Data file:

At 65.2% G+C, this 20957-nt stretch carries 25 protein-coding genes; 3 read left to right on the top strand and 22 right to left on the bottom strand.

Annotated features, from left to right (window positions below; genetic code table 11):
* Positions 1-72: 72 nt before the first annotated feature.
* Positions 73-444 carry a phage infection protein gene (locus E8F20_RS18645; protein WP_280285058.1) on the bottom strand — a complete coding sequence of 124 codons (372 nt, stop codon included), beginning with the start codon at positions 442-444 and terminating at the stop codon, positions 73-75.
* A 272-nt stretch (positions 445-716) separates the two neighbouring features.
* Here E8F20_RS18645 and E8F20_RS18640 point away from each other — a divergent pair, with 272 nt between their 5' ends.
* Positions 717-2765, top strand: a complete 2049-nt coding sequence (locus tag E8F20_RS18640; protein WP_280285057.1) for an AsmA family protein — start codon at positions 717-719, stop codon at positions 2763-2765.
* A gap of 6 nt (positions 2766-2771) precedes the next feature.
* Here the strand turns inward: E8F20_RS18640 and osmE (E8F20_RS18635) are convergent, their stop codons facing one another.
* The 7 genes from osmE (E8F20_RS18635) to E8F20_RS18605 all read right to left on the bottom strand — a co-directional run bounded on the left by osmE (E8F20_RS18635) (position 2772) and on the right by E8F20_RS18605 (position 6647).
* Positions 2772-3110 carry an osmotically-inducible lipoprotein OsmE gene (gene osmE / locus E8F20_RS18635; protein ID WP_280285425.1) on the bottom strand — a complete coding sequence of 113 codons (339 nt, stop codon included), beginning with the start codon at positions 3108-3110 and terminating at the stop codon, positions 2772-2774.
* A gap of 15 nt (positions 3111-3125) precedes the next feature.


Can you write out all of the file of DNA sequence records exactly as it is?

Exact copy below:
At 65.2% G+C, this 20957-nt stretch carries 25 protein-coding genes; 3 read left to right on the top strand and 22 right to left on the bottom strand.

Annotated features, from left to right (window positions below; genetic code table 11):
* Positions 1-72: 72 nt before the first annotated feature.
* Positions 73-444 carry a phage infection protein gene (locus E8F20_RS18645; protein WP_280285058.1) on the bottom strand — a complete coding sequence of 124 codons (372 nt, stop codon included), beginning with the start codon at positions 442-444 and terminating at the stop codon, positions 73-75.
* A 272-nt stretch (positions 445-716) separates the two neighbouring features.
* Here E8F20_RS18645 and E8F20_RS18640 point away from each other — a divergent pair, with 272 nt between their 5' ends.
* Positions 717-2765, top strand: a complete 2049-nt coding sequence (locus tag E8F20_RS18640; protein WP_280285057.1) for an AsmA family protein — start codon at positions 717-719, stop codon at positions 2763-2765.
* A gap of 6 nt (positions 2766-2771) precedes the next feature.
* Here the strand turns inward: E8F20_RS18640 and osmE (E8F20_RS18635) are convergent, their stop codons facing one another.
* The 7 genes from osmE (E8F20_RS18635) to E8F20_RS18605 all read right to left on the bottom strand — a co-directional run bounded on the left by osmE (E8F20_RS18635) (position 2772) and on the right by E8F20_RS18605 (position 6647).
* Positions 2772-3110 carry an osmotically-inducible lipoprotein OsmE gene (gene osmE / locus E8F20_RS18635; protein ID WP_280285425.1) on the bottom strand — a complete coding sequence of 113 codons (339 nt, stop codon included), beginning with the start codon at positions 3108-3110 and terminating at the stop codon, positions 2772-2774.
* A gap of 15 nt (positions 3111-3125) precedes the next feature.